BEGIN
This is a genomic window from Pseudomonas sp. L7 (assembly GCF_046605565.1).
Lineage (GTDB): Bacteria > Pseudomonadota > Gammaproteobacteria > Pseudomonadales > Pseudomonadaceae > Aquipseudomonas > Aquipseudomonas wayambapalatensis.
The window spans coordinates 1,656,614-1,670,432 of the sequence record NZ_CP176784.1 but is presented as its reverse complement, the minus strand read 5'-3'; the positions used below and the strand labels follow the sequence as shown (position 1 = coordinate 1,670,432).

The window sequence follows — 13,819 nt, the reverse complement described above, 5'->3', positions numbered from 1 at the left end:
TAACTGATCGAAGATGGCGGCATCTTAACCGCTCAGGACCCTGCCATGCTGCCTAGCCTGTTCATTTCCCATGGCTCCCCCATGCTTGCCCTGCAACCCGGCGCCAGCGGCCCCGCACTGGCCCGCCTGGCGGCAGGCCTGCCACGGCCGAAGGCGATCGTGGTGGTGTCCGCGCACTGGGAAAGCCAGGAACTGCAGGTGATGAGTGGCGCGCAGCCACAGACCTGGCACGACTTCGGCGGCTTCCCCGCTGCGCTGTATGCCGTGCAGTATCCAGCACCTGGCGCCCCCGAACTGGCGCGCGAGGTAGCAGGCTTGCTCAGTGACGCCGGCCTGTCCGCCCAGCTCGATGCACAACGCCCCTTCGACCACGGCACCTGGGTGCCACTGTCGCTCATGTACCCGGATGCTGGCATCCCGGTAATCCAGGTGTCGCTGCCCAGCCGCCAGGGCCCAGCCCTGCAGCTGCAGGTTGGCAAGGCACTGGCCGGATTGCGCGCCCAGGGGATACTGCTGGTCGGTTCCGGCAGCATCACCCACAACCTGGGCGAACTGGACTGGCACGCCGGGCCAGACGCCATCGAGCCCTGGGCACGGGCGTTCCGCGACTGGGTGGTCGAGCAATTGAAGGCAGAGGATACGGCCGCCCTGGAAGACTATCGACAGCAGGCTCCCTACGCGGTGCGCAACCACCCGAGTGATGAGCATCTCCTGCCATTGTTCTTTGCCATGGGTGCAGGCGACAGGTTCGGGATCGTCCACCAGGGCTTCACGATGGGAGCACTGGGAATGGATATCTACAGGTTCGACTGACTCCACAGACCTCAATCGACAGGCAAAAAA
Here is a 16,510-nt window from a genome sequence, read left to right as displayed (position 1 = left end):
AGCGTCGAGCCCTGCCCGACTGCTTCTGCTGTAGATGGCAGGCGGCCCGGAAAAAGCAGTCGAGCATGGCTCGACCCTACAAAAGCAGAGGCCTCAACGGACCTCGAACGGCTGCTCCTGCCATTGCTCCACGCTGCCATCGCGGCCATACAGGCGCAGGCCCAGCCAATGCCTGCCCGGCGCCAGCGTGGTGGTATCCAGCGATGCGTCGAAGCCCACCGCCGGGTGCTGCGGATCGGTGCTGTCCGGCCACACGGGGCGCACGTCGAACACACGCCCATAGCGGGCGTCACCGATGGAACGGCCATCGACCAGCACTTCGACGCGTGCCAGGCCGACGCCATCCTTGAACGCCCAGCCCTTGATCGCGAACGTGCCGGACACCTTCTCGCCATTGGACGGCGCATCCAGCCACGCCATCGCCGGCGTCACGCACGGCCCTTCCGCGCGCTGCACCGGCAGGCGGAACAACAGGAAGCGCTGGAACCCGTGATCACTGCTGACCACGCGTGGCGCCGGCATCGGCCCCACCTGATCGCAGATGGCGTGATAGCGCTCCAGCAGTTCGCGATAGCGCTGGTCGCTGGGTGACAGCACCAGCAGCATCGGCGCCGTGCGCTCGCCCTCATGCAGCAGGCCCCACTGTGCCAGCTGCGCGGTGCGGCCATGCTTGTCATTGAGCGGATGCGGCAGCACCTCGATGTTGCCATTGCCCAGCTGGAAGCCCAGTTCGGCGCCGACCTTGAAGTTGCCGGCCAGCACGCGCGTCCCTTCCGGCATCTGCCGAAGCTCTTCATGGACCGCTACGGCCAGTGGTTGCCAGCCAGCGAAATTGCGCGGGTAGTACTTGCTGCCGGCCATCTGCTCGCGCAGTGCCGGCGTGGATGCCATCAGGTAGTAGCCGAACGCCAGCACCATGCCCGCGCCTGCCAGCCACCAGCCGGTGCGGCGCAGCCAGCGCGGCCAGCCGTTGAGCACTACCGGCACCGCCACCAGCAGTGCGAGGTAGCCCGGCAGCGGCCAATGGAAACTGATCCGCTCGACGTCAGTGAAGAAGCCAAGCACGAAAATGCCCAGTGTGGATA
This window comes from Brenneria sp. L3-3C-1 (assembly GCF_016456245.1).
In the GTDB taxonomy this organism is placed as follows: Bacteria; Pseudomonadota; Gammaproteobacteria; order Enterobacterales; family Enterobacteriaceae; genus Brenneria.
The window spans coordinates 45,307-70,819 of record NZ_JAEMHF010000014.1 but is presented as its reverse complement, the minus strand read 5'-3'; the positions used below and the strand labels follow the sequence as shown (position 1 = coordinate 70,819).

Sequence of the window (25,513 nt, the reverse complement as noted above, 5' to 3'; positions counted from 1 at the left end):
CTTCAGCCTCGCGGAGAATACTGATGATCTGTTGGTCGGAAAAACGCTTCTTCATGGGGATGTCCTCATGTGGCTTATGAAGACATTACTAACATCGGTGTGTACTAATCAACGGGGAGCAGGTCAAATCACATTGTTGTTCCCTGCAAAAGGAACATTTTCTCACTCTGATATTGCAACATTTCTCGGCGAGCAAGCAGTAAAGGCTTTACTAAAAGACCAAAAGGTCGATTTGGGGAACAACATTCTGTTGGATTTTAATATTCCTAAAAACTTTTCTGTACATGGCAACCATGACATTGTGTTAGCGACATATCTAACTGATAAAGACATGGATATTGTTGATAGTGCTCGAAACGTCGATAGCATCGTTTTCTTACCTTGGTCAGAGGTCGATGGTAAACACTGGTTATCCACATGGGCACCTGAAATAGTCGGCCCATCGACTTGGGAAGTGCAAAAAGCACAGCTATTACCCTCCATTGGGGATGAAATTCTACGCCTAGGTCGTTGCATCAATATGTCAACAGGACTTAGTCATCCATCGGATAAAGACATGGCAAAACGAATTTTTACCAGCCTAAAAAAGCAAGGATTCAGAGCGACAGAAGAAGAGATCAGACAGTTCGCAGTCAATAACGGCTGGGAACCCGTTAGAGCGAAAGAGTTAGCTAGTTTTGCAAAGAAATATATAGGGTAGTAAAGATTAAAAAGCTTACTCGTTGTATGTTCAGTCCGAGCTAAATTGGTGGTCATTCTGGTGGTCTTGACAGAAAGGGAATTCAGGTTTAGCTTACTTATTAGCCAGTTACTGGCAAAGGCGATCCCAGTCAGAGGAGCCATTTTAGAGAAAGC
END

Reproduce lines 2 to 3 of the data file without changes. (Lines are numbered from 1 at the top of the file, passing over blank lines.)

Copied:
Lineage (GTDB): Bacteria > Pseudomonadota > Gammaproteobacteria > Pseudomonadales > Pseudomonadaceae > Aquipseudomonas > Aquipseudomonas wayambapalatensis.
The window spans coordinates 1,656,614-1,670,432 of the sequence record NZ_CP176784.1 but is presented as its reverse complement, the minus strand read 5'-3'; the positions used below and the strand labels follow the sequence as shown (position 1 = coordinate 1,670,432).